Feet: Quiet feet with flexible ankles to enjoy a full change of direction range. Aggressive with his footwork and gains a lot of ground on his first instinct, but has quiet contact with the ground and can flip directions and change stride length with excellent instincts and reflexes. Feet can deaden at the snap at press coverage, which forces him into recovery situations he doesn't need to be in.
Man Technique: Highly physical corner who loves to crowd the kitchen and cancel throwing windows before they develop. Versatile in playing from various leverages and is adept at getting his eyes into the backfield in timing with route breaks to find the ball first and play through the catch point. Grabbiness can draw flags but it's worthy for his play style.
Zone Technique: Not super polished here, but has flashy reps that illustrate promise. Clearly understands route concepts and doesn't play himself out of position when his side suddenly vacates players. Can rock n roll with success and has great transitional quickness to get connected, but his spacing tends to be too distant early in reps. Doesn't sail technique well.
Press Technique: Has the goods, folks! Shows success in both soft-shoe and kick-step techniques and has the requisite length and agility to win in both. Feet can deaden and weight can rock back at the snap when soft-shoeing , which allows releases to immediately work to his outside shoulder, but his recovery footwork and angles are delightful, and he never misses an opportunity to crowd in the contact window. Aggressive kick-step technique works flawlessly and he can open his hips and speed-turn with success to respond to release moves. It's all there.
Ball Skills: Multiple quality PBUs on film generated as a result of quality eyes and crowding play style. Anticipates the catch point in phase with the receiver and is successful attacking the catch point with his back to the football. Understands how to work underneath breaking routes without losing phase with the receiver to get in a position to make plays. Solid length.
Mental Processing: Highly instinctual player who is at his worst when he's forced to sit and read patiently in off-man coverage or zone spacing. Will be suckered in by action in front of him and loves to be aggressive filling against constraint plays, which leaves him susceptible to routes developing behind him. Feel for routes breaking in man coverage is quality.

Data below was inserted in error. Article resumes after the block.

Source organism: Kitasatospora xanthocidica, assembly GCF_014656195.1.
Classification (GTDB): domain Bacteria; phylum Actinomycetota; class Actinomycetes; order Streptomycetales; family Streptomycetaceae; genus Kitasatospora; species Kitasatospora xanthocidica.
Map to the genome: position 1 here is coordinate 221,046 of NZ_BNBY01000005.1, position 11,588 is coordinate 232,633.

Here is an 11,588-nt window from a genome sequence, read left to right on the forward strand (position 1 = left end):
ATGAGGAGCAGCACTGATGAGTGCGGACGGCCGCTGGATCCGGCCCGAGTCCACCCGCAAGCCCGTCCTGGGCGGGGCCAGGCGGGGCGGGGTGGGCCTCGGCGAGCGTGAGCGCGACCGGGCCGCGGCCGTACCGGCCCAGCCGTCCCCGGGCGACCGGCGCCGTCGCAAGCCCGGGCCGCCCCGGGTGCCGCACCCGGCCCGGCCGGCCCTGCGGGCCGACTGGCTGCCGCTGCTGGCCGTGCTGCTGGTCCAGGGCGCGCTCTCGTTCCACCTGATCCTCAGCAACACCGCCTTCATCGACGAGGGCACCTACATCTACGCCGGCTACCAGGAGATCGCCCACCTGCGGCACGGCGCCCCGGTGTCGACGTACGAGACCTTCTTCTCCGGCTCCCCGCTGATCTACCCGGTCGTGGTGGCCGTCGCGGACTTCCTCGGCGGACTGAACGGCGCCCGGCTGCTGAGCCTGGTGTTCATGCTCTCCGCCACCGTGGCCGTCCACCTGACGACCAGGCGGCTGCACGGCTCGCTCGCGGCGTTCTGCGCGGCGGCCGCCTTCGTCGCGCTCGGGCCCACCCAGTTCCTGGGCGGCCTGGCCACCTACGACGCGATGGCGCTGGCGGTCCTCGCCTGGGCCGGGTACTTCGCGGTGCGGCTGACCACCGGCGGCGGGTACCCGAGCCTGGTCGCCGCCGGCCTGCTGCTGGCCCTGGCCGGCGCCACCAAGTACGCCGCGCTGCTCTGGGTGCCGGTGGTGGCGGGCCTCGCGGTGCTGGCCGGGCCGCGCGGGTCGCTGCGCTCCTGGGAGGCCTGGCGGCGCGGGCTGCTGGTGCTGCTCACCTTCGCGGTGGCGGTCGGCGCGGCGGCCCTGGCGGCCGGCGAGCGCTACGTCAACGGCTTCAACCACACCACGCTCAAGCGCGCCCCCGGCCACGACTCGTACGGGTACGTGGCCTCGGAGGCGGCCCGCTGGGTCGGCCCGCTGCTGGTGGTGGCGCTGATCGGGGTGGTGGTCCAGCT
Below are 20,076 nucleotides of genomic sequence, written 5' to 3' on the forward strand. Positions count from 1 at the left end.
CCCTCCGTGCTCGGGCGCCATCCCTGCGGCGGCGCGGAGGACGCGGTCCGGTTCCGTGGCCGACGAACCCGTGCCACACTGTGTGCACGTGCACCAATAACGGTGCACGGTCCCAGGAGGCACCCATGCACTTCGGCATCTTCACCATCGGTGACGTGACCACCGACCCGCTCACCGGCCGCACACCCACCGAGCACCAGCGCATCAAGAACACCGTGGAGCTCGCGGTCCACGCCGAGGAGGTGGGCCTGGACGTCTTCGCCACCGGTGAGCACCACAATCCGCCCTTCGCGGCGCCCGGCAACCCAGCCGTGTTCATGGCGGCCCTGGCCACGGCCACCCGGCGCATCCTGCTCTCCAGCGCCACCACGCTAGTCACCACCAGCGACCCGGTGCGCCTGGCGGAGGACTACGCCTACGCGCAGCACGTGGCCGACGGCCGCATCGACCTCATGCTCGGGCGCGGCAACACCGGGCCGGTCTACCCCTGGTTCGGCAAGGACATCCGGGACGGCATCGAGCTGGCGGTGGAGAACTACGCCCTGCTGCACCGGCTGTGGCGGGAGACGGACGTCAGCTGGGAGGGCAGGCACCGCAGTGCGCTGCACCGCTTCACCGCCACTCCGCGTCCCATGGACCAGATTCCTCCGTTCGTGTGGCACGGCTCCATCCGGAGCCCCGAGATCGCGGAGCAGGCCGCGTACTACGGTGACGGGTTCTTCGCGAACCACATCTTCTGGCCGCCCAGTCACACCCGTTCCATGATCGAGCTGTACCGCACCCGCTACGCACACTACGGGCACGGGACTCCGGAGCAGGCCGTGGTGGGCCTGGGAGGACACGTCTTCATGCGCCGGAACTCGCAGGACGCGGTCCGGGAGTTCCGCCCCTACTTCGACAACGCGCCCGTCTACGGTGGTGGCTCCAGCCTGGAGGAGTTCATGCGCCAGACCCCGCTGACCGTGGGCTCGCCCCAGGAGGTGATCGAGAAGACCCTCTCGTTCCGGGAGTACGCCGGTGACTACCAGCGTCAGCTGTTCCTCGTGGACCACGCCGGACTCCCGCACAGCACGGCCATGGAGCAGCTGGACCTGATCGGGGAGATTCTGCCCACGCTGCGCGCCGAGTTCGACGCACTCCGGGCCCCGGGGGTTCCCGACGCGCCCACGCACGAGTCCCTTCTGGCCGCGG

Reactionary Quickness: Flexible player with a full range of motion at his disposal. More twitched up than he is particularly agile laterally, but the explosiveness allows for him to quickly get in phase with receivers in the trail or attack downfield on short-breaking routes. Immediate reaction to receivers settling for the football or flashing hands at the catch point creates a ton of his high-quality plays. Ability to flip his feet and hips at the line is sublime.
Fluidity: Quality mover with a good profile for mirror man coverage from various alignments. Has great swivel and drive from odd angles to the ground and recovers his weight nicely when he gets beat off a bad release move. Better lateral agility would help him win more at the line of scrimmage in releases, but he opens his hips/feet so quickly that he conceals some of his agility limitations.
Tackling: He'll stamp you and then let you know about it, man. Highly physical dude with good density and great velocity to generate displacement force and finish tackles downhill. Able to chop down bigger receivers and ball-carriers at the hips and knees with nice flexibility to drop his hips and shoulders and carry power through the contact point.
Round Grade: incomplete
Best Trait: Man Tech
Worst Trait: Tackling
Player Comparison: Darius Slay
Summary: Damon Arnette is a Day 1 corner prospect for teams looking for a starter in press coverage, which should be every team in the league. The only concern with Damon Arnette's pro projection is the time it took for him to develop into a starter, as Arnette was a rare senior in the Ohio State secondary given his shaky junior performance. However, in his final season, Arnette displayed an aggressive approach to press coverage that allowed him to win by disrupting route timing early and crowding route stems in the short game. Arnette doesn't have elite speed and can lose own downfield routes, but his transitional quickness and hip mobility allow him a full range of short-area recovery, and he has tremendous ball skills at the catch point at all angles. Arnette should start in Year 1 in the league and find success as long as he keeps light feet at the line of scrimmage.